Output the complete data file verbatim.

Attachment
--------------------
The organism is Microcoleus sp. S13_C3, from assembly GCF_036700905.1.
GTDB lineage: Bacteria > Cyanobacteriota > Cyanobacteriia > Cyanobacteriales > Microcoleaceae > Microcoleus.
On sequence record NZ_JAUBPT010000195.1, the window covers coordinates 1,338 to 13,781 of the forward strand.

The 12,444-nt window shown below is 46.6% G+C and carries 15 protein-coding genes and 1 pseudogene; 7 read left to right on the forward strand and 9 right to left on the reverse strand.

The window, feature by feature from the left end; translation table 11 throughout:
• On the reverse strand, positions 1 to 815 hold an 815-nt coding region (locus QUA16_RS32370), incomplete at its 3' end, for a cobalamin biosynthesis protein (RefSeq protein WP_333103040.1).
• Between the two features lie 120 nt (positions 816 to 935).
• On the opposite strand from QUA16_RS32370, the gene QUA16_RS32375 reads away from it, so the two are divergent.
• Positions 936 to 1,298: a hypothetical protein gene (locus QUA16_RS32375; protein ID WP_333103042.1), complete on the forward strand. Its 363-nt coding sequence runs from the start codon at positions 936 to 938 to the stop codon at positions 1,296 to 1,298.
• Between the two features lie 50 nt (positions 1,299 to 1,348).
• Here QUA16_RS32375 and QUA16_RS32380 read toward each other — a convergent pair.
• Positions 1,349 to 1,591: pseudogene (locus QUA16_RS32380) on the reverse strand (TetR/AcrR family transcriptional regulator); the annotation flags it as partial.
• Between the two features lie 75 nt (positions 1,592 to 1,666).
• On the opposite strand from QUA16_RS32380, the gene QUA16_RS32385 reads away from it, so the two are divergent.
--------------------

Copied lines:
The organism is Microcoleus sp. S13_C3, from assembly GCF_036700905.1.
GTDB lineage: Bacteria > Cyanobacteriota > Cyanobacteriia > Cyanobacteriales > Microcoleaceae > Microcoleus.
On sequence record NZ_JAUBPT010000195.1, the window covers coordinates 1,338 to 13,781 of the forward strand.

The 12,444-nt window shown below is 46.6% G+C and carries 15 protein-coding genes and 1 pseudogene; 7 read left to right on the forward strand and 9 right to left on the reverse strand.

The window, feature by feature from the left end; translation table 11 throughout:
• On the reverse strand, positions 1 to 815 hold an 815-nt coding region (locus QUA16_RS32370), incomplete at its 3' end, for a cobalamin biosynthesis protein (RefSeq protein WP_333103040.1).
• Between the two features lie 120 nt (positions 816 to 935).
• On the opposite strand from QUA16_RS32370, the gene QUA16_RS32375 reads away from it, so the two are divergent.
• Positions 936 to 1,298: a hypothetical protein gene (locus QUA16_RS32375; protein ID WP_333103042.1), complete on the forward strand. Its 363-nt coding sequence runs from the start codon at positions 936 to 938 to the stop codon at positions 1,296 to 1,298.
• Between the two features lie 50 nt (positions 1,299 to 1,348).
• Here QUA16_RS32375 and QUA16_RS32380 read toward each other — a convergent pair.
• Positions 1,349 to 1,591: pseudogene (locus QUA16_RS32380) on the reverse strand (TetR/AcrR family transcriptional regulator); the annotation flags it as partial.
• Between the two features lie 75 nt (positions 1,592 to 1,666).
• On the opposite strand from QUA16_RS32380, the gene QUA16_RS32385 reads away from it, so the two are divergent.